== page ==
U.S. regulators have requested more information on an inhaled insulin device being developed by MannKind Corp, sending the company's shares down 24.7 percent.
MannKind said on Monday that it had received a so-called complete response letter from the Food and Drug Administration, which has been considering whether to approve the product, a whistle-sized device designed to treat diabetes.
The agency asked for additional information about data designed to support the clinical utility of the device, known as Afrezza, and information about how comparable the commercial version of the product is to the version used in clinical trials.
"The fact that the FDA wants more data supporting clinical utility is not good for Afrezza," said Jon LeCroy, an analyst at Hapoalim Securities. "We have always questioned the need for a new inhaled insulin and it looks as if the FDA may have similar questions."
The FDA did not request an additional clinical trial, nor did it cite any safety concerns. But it did ask for updated safety data. The agency also requested changes to the proposed labeling of the cartridges, foil pouches and cartons used in the device.
Alfred Mann, the company's chief executive, said in an interview that he considers the FDA's letter "overall very positive.
"The good news is that although they can always change their minds, they have said they do not require any new trials and have not raised any safety concerns," he said.
Still, in answer to a question, he said that even though the FDA has not requested a new clinical trial, it could do so if the company did not provide satisfactory information.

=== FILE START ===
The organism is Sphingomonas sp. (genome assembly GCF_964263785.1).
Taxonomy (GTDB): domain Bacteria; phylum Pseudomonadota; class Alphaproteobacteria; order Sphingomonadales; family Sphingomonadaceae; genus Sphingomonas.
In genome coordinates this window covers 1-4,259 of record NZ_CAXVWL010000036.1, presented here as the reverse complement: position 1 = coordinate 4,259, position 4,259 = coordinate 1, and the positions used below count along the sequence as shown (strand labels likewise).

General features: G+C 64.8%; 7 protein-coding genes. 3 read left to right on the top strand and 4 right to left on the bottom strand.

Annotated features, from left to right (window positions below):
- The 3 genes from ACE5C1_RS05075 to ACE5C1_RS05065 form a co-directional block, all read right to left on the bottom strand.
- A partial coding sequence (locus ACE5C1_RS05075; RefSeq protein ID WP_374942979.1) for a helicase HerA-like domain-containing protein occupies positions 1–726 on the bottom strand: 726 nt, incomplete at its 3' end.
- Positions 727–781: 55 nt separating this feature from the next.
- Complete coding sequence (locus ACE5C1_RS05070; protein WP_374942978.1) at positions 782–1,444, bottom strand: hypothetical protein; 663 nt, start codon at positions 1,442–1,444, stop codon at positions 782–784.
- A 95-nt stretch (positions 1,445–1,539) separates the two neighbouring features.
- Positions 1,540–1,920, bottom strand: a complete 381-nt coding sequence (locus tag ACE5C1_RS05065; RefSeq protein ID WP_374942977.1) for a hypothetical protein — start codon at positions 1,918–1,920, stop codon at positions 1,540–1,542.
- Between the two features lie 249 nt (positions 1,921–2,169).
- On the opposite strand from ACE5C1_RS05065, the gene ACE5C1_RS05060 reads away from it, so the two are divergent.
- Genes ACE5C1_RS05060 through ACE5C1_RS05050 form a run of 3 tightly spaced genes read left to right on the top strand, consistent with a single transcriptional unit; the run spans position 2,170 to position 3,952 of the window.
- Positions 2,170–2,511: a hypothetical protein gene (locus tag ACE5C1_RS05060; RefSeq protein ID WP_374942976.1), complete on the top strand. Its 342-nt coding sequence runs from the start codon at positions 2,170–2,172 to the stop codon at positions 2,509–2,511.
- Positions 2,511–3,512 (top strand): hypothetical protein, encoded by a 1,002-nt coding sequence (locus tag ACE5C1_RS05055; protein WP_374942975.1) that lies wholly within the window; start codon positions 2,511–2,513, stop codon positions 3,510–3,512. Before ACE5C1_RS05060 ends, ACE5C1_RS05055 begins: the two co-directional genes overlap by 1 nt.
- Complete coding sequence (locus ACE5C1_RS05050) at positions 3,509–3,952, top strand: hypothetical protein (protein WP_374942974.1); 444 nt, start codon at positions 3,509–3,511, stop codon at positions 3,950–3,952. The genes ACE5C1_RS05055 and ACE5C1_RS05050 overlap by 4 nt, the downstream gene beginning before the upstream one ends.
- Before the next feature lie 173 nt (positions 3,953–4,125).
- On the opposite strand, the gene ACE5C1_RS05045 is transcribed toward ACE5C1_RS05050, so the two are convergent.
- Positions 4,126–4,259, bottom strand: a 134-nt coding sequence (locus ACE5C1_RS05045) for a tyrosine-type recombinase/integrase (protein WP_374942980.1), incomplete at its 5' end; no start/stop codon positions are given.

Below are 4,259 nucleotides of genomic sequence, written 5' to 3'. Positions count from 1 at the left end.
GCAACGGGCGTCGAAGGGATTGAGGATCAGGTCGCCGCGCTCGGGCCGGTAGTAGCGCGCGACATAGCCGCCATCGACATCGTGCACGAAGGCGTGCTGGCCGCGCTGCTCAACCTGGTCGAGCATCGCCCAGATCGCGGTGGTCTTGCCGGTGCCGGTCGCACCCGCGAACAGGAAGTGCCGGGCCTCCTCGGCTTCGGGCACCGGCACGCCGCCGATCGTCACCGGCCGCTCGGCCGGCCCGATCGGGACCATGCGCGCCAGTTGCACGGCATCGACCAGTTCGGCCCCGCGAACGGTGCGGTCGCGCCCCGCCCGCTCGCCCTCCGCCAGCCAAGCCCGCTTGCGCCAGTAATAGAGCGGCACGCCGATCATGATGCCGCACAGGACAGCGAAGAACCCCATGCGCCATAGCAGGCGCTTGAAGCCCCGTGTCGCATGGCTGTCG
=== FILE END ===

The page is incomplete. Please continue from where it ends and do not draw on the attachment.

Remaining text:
Valencia, California-based MannKind said it would request a meeting with the FDA to discuss the matter.
Afrezza, previously known as Afresa, is designed to deliver a more effective rapid-acting insulin than injectable products such as Eli Lilly & Co's Humalog and Novo Nordisk's NovoLog.
A few years ago, an inhaled insulin developed by Pfizer Inc failed spectacularly, casting a shadow over such products.
Pfizer's Exubera, approved in 2006, was expected to generate annual sales of $2 billion. But the inhaler was big and bulky and patients were put off by the need for periodic lung function tests. In the first nine months of 2007, Exubera generated sales of just $12 million.
Lilly and Novo Nordisk, which were also developing inhaled insulin, dropped their products too.
MannKind has been kept afloat with the help of its founder, CEO Mann, who has poured millions of dollars of his own money into the company.
Mann, who owns roughly 46 percent of MannKind's shares, is one of the world's richest men. He built his fortune as an entrepreneur who helped develop solar cells, cardiac pacemakers, insulin pumps and implantable technology designed to restore hearing and sight.
Mann is convinced that Afrezza can have the same revolutionary impact on the treatment of diabetes as cardiac pacemakers had on the treatment of heart disease.
MannKind, which has scheduled a conference call on Tuesday morning to discuss the FDA's requests, said it had not planned to launch a commercial version of the device in its current form.
It had hoped to follow up with a supplemental new drug application (NDA) to market a next-generation version of the device.
"We will discuss with the FDA whether it is appropriate to use what would otherwise have been a supplemental NDA submission, which we had planned to make during the second quarter of this year, to address the agency's requests," Mann said in a statement. "If this approach is acceptable, we believe that this regulatory action will not have a significant impact on the timing of the commercial launch of Afrezza."
MannKind shares fell $2.59, or 24.7 percent, to close at $7.89 on Nasdaq. Earlier in the day they fell as low as $6.56. (Reporting by Toni Clarke; editing by John Wallace, Gary Hill)